January 14, 2018/I Samuel 3:1-20
The Bible is full of “call” stories – accounts of God’s claim on various people, God’s appointing of prophets and priests. One of the earliest is that of Moses. His story is epic and startling and lends itself to dramatic representation in art or movies. You’ve got the simple shepherd Moses, a bush bursting into flames, and the timbrous voice of God Almighty. It’s a great story.
Jeremiah also boasts a powerful call story. As a young boy, the word of the Lord comes to him. “Before I formed you in the womb I knew you, and before you were born I consecrated you,” the LORD tells Jeremiah. Jeremiah’s story continues with visions and direction from God, another call story made for the movies.
My all-time favorite call story is that of the prophet Isaiah. Seemingly out of the blue, Isaiah finds himself gazing upon the Lord seated on a throne. Surrounding him are seraphs – creatures with six wings whose voices rings out: “Holy, holy, holy is the LORD of hosts!” Isaiah is filled with fear: “Woe is me!” he cries out. “I am lost, for I am a man of unclean lips.” Suddenly one of the seraph lifts a live coal from the altar and touches it to his lips, erasing his guilt. Isaiah hears the voice of the Lord asking, “Whom shall I send, and who will go for us?” Isaiah finds he must respond. “Here am I,” he declares. “Send me!”
Poor little Samuel. His call story doesn’t make quite so dramatic an impression. He truly is but a boy, and he does not yet know God. When he awakes to a voice calling out to him, “Samuel! Samuel!” he assumes it is the elderly priest Eli. He runs into Eli’s room, waking the old man from a sound sleep. “I didn’t call you, Samuel,” he tells the boy. “Go back to bed.” Three times Samuel hears the voice. “Samuel! Samuel!” Three times he goes into Eli’s room and awakens him. But the third time, Eli wakes up enough to recognize that something important is happening. The LORD is calling Samuel, so he instructs the boy to respond.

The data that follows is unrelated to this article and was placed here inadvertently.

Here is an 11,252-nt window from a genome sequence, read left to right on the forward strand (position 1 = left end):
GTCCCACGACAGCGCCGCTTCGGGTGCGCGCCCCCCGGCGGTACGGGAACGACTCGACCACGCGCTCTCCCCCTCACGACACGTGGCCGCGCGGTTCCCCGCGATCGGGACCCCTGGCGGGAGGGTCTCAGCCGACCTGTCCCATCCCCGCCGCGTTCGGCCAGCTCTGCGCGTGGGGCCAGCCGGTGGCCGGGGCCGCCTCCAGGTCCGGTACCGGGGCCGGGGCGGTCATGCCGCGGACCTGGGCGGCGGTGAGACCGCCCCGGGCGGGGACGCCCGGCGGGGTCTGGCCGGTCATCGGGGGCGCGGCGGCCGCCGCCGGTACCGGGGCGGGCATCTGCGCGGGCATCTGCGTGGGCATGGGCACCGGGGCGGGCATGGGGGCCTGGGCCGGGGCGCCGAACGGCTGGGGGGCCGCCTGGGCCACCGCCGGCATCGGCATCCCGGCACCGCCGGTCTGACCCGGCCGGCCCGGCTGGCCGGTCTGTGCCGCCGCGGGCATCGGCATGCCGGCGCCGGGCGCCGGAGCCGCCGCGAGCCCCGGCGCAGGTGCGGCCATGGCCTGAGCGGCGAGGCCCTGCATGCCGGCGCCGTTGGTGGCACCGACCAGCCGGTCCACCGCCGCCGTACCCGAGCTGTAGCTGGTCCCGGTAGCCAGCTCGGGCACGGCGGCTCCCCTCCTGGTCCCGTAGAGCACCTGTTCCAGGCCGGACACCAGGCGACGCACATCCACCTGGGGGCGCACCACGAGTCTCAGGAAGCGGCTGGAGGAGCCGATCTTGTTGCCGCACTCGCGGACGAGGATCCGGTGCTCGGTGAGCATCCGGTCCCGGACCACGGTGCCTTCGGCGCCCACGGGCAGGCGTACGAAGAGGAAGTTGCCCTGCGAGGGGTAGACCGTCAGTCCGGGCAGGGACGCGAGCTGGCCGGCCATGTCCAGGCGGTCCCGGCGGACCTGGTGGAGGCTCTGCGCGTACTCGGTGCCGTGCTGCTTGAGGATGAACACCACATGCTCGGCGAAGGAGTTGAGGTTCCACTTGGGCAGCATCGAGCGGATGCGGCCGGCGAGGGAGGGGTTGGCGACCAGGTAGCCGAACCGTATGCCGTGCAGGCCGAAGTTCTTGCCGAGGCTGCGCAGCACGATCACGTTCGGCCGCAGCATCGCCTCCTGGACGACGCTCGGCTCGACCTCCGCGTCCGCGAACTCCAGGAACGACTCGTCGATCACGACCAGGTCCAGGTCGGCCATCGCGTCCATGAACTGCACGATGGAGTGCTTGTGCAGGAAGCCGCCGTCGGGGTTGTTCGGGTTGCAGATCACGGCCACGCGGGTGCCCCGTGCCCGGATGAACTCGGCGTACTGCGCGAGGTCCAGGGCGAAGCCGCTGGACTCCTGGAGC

The fourth time, Samuel has a conversation with the LORD, who is not at all happy with the way things have been going with Eli’s sons. While Eli has been a faithful priest, his sons are pretty despicable people – and Eli has done nothing to correct them. God has had enough, and now, Samuel learns, Eli will be punished – he will be removed from the priesthood. Samuel is reluctant to tell Eli about his conversation with God. In fact, he is afraid. But in a step that reveals the depth and compassion the priest Eli once had, he encourages Samuel to tell him all that God has said. Even when he hears the harsh message, he does not turn on Samuel in anger, but rather accepts the LORD’s will.
Compared with the call stories of Moses, Jeremiah, and Isaiah, Samuel’s story seems rather bland. But his story offers us some important messages. Eli may represent a failed priesthood that has lost its way, a feeble old man who has given in to the sordid living his sons have enjoyed, but he also is a man “who submits to the word of Yahweh, even though that word means his own death.” Eli’s response to God’s words “is marked by deep faith with the grace of nobility: ‘It is Yahweh.’”
The opening verses seem to speak directly to us, in our modern, technology-driven, rapid-communication society. “The word of the LORD was rare in those days; visions were not widespread” (v. 1). Eli and Samuel live in a time that seems to be past the age of miracles – and that sounds like our age, too. But we also read that “the lamp of God had not yet gone out” (v. 3). Hope remained for a word from the Lord – and in fact, that word came to Samuel. We are reminded that, “although visions may be rare in the modern world, they can still happen; God only seems to be sleeping. Indeed, while Samuel sleeps, God turns out to be delightfully awake.”
Finally, Samuel’s story reminds us that “to be called by God is an act of spiritual intimacy and divine urgency. To be called by God means that God knows one’s name and, in knowing one’s name, exercises a powerful influence on the person.” It is to be reminded that, in the words of the psalmist, God has “searched me and known me’ (Psalm 139:1). Unlike Genesis, where the words of the Lord launch creation, now God’s words “are given to a human being to open his mouth and speak in turn.” Now God calls on human beings to “speak truth to power … to unleash God’s power into the affairs of rulers and nations. … Human speaking and hearing now become one of the main means by which the light of God’s revelation breaks into the affairs of this world.”
Who are we in this story? “Are we Samuel? Are we Eli? Can we really be sure which? And what shall we do if the living God comes into our troubled temple? It is Eli, ironically enough, who tells us what to say: ‘Speak, LORD, for your servant is listening.”
 Brueggemann, et. al., Texts for Preaching/Year B, 107
 Lawrence Wood, Feasting on the Word B/1, 243
 Joseph L. Price, Feasting on the Word B/1, 244
 Richard Boyce, Feasting on the Word B/1, 245, 247
 Wood, 247